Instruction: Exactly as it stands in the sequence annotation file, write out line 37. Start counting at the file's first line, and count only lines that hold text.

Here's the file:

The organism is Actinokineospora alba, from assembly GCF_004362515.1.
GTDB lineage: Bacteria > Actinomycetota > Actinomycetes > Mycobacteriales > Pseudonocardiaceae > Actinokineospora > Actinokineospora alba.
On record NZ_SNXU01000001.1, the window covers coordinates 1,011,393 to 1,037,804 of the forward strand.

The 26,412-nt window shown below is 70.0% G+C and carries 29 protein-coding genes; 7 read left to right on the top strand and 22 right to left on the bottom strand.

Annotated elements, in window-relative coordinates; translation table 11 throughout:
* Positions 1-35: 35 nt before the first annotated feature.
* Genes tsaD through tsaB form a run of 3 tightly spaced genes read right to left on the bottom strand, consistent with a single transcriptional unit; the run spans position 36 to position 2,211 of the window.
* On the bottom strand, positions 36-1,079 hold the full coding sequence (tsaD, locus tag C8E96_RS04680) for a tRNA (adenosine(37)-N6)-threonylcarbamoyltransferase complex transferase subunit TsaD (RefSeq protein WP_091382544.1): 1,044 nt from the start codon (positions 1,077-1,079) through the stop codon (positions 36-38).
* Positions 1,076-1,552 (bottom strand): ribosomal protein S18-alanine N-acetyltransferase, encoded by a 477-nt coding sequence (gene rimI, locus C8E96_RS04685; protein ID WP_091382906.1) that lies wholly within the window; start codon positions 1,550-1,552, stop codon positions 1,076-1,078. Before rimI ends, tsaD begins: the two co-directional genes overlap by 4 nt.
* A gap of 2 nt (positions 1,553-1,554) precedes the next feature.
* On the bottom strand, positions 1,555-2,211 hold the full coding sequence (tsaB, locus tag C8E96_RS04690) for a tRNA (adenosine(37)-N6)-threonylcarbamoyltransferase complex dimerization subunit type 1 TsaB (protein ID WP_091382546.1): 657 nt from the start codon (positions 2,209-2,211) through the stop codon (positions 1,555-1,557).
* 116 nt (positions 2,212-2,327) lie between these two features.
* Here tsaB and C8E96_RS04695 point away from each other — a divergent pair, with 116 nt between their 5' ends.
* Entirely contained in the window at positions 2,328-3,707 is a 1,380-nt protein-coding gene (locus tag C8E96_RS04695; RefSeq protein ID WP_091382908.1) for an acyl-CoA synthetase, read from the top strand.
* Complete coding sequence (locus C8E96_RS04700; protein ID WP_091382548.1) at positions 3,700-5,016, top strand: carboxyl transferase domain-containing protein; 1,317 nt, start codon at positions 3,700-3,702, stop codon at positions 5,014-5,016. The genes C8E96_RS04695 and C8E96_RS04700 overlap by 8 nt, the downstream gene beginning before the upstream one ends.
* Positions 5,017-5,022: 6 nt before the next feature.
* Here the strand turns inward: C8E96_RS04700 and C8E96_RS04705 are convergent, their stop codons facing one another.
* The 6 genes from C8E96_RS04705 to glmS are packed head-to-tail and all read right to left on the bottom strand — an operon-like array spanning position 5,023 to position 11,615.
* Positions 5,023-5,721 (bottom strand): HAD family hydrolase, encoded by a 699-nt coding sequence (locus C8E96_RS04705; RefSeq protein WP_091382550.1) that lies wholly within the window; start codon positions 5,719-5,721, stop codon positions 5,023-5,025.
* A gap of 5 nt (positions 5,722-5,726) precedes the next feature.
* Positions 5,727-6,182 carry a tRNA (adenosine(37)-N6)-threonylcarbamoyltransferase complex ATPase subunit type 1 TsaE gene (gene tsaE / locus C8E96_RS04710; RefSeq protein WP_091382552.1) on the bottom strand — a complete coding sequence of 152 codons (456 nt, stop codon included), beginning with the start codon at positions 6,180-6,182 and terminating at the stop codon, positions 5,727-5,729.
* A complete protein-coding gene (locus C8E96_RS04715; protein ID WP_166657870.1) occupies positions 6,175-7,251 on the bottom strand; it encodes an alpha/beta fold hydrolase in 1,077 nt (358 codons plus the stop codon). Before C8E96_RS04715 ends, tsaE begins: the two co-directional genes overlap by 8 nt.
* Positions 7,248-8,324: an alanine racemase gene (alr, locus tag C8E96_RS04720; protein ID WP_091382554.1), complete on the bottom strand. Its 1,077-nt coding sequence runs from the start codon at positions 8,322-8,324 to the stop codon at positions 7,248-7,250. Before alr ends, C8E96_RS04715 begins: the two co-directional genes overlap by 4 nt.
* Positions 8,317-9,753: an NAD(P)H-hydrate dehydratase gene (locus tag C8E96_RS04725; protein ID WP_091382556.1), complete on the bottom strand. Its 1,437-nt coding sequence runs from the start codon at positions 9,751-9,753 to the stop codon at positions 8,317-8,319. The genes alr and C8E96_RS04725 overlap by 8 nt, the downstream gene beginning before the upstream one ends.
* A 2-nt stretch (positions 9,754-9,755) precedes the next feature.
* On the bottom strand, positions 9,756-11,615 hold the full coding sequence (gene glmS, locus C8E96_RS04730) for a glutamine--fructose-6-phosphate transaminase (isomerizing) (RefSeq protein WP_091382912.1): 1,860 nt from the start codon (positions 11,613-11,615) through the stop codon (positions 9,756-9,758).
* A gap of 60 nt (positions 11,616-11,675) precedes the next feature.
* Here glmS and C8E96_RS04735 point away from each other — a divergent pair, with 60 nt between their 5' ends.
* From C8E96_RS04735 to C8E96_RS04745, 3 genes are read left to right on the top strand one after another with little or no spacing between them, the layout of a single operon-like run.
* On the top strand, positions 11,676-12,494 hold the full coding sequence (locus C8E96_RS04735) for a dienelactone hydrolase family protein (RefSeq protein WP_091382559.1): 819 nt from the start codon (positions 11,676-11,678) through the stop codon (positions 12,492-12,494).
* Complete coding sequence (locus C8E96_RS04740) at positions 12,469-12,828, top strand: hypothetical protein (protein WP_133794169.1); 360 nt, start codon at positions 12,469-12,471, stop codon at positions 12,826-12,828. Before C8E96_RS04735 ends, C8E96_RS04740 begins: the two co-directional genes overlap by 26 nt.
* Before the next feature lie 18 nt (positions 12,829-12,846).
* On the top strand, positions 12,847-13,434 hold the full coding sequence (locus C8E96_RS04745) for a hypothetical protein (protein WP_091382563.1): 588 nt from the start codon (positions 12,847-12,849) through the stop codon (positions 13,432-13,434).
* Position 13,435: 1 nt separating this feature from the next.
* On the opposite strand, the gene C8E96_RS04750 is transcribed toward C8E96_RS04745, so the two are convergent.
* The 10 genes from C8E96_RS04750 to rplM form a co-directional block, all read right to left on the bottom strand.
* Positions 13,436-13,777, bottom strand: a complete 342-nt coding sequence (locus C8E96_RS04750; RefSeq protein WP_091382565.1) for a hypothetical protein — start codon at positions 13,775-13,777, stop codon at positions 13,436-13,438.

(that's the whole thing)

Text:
* Positions 13,436-13,777, bottom strand: a complete 342-nt coding sequence (locus C8E96_RS04750; RefSeq protein WP_091382565.1) for a hypothetical protein — start codon at positions 13,775-13,777, stop codon at positions 13,436-13,438.